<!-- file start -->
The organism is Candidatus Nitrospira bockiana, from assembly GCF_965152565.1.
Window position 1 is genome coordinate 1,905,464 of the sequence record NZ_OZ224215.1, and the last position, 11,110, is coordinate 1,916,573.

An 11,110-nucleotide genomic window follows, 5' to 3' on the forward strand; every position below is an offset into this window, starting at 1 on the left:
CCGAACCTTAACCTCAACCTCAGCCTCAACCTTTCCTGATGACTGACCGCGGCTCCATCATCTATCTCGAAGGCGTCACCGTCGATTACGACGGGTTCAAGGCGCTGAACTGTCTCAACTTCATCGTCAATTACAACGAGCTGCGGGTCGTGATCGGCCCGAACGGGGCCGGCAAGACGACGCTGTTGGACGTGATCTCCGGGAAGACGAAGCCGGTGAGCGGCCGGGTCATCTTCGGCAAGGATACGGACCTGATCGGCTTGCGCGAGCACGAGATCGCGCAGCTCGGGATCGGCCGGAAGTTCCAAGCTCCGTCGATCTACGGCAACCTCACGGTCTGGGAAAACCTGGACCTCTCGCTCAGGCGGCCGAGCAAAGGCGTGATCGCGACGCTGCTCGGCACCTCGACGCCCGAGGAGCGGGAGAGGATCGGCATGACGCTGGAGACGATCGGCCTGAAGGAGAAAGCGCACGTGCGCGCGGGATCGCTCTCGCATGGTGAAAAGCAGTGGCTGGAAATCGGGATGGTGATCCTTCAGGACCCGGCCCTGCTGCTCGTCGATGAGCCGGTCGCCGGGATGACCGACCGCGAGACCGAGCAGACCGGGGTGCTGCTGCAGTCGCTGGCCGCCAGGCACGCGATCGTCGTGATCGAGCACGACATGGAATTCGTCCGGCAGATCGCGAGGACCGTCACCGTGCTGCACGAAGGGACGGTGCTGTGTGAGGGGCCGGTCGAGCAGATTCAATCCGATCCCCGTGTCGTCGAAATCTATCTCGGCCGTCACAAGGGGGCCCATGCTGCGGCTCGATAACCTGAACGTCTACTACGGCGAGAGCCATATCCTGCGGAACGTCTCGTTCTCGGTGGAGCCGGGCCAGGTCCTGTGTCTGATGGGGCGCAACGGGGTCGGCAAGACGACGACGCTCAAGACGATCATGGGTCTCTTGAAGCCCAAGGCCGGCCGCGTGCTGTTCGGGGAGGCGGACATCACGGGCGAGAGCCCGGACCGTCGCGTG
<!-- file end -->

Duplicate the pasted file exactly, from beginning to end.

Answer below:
The organism is Candidatus Nitrospira bockiana, from assembly GCF_965152565.1.
Window position 1 is genome coordinate 1,905,464 of the sequence record NZ_OZ224215.1, and the last position, 11,110, is coordinate 1,916,573.

An 11,110-nucleotide genomic window follows, 5' to 3' on the forward strand; every position below is an offset into this window, starting at 1 on the left:
CCGAACCTTAACCTCAACCTCAGCCTCAACCTTTCCTGATGACTGACCGCGGCTCCATCATCTATCTCGAAGGCGTCACCGTCGATTACGACGGGTTCAAGGCGCTGAACTGTCTCAACTTCATCGTCAATTACAACGAGCTGCGGGTCGTGATCGGCCCGAACGGGGCCGGCAAGACGACGCTGTTGGACGTGATCTCCGGGAAGACGAAGCCGGTGAGCGGCCGGGTCATCTTCGGCAAGGATACGGACCTGATCGGCTTGCGCGAGCACGAGATCGCGCAGCTCGGGATCGGCCGGAAGTTCCAAGCTCCGTCGATCTACGGCAACCTCACGGTCTGGGAAAACCTGGACCTCTCGCTCAGGCGGCCGAGCAAAGGCGTGATCGCGACGCTGCTCGGCACCTCGACGCCCGAGGAGCGGGAGAGGATCGGCATGACGCTGGAGACGATCGGCCTGAAGGAGAAAGCGCACGTGCGCGCGGGATCGCTCTCGCATGGTGAAAAGCAGTGGCTGGAAATCGGGATGGTGATCCTTCAGGACCCGGCCCTGCTGCTCGTCGATGAGCCGGTCGCCGGGATGACCGACCGCGAGACCGAGCAGACCGGGGTGCTGCTGCAGTCGCTGGCCGCCAGGCACGCGATCGTCGTGATCGAGCACGACATGGAATTCGTCCGGCAGATCGCGAGGACCGTCACCGTGCTGCACGAAGGGACGGTGCTGTGTGAGGGGCCGGTCGAGCAGATTCAATCCGATCCCCGTGTCGTCGAAATCTATCTCGGCCGTCACAAGGGGGCCCATGCTGCGGCTCGATAACCTGAACGTCTACTACGGCGAGAGCCATATCCTGCGGAACGTCTCGTTCTCGGTGGAGCCGGGCCAGGTCCTGTGTCTGATGGGGCGCAACGGGGTCGGCAAGACGACGACGCTCAAGACGATCATGGGTCTCTTGAAGCCCAAGGCCGGCCGCGTGCTGTTCGGGGAGGCGGACATCACGGGCGAGAGCCCGGACCGTCGCGTG